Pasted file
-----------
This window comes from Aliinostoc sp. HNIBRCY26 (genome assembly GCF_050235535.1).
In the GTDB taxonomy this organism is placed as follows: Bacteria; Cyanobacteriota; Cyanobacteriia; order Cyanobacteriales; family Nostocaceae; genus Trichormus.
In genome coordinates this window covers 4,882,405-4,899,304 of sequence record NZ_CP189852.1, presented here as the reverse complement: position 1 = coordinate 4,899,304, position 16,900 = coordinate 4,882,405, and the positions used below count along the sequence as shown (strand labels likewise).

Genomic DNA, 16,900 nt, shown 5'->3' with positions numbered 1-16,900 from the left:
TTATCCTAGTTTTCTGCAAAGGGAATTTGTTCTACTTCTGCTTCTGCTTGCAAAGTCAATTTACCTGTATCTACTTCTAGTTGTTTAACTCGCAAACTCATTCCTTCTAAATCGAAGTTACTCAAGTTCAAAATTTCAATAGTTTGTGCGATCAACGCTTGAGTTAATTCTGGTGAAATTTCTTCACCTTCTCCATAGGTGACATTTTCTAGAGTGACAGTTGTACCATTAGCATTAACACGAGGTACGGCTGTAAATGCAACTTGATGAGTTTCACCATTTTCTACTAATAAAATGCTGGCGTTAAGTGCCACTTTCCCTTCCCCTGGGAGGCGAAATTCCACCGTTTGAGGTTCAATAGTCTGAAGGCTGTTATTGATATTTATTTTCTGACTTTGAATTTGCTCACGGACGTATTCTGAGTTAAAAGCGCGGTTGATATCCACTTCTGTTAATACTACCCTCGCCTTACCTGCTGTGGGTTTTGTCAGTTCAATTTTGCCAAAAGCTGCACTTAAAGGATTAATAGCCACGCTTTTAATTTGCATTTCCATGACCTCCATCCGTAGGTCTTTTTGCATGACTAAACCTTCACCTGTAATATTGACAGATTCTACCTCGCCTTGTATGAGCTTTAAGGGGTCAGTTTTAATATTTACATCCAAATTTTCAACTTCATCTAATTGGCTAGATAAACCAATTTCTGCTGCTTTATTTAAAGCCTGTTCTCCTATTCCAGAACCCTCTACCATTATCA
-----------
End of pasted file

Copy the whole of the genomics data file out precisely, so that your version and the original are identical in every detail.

This window comes from Aliinostoc sp. HNIBRCY26 (genome assembly GCF_050235535.1).
In the GTDB taxonomy this organism is placed as follows: Bacteria; Cyanobacteriota; Cyanobacteriia; order Cyanobacteriales; family Nostocaceae; genus Trichormus.
In genome coordinates this window covers 4,882,405-4,899,304 of sequence record NZ_CP189852.1, presented here as the reverse complement: position 1 = coordinate 4,899,304, position 16,900 = coordinate 4,882,405, and the positions used below count along the sequence as shown (strand labels likewise).

Genomic DNA, 16,900 nt, shown 5'->3' with positions numbered 1-16,900 from the left:
TTATCCTAGTTTTCTGCAAAGGGAATTTGTTCTACTTCTGCTTCTGCTTGCAAAGTCAATTTACCTGTATCTACTTCTAGTTGTTTAACTCGCAAACTCATTCCTTCTAAATCGAAGTTACTCAAGTTCAAAATTTCAATAGTTTGTGCGATCAACGCTTGAGTTAATTCTGGTGAAATTTCTTCACCTTCTCCATAGGTGACATTTTCTAGAGTGACAGTTGTACCATTAGCATTAACACGAGGTACGGCTGTAAATGCAACTTGATGAGTTTCACCATTTTCTACTAATAAAATGCTGGCGTTAAGTGCCACTTTCCCTTCCCCTGGGAGGCGAAATTCCACCGTTTGAGGTTCAATAGTCTGAAGGCTGTTATTGATATTTATTTTCTGACTTTGAATTTGCTCACGGACGTATTCTGAGTTAAAAGCGCGGTTGATATCCACTTCTGTTAATACTACCCTCGCCTTACCTGCTGTGGGTTTTGTCAGTTCAATTTTGCCAAAAGCTGCACTTAAAGGATTAATAGCCACGCTTTTAATTTGCATTTCCATGACCTCCATCCGTAGGTCTTTTTGCATGACTAAACCTTCACCTGTAATATTGACAGATTCTACCTCGCCTTGTATGAGCTTTAAGGGGTCAGTTTTAATATTTACATCCAAATTTTCAACTTCATCTAATTGGCTAGATAAACCAATTTCTGCTGCTTTATTTAAAGCCTGTTCTCCTATTCCAGAACCCTCTACCATTATCA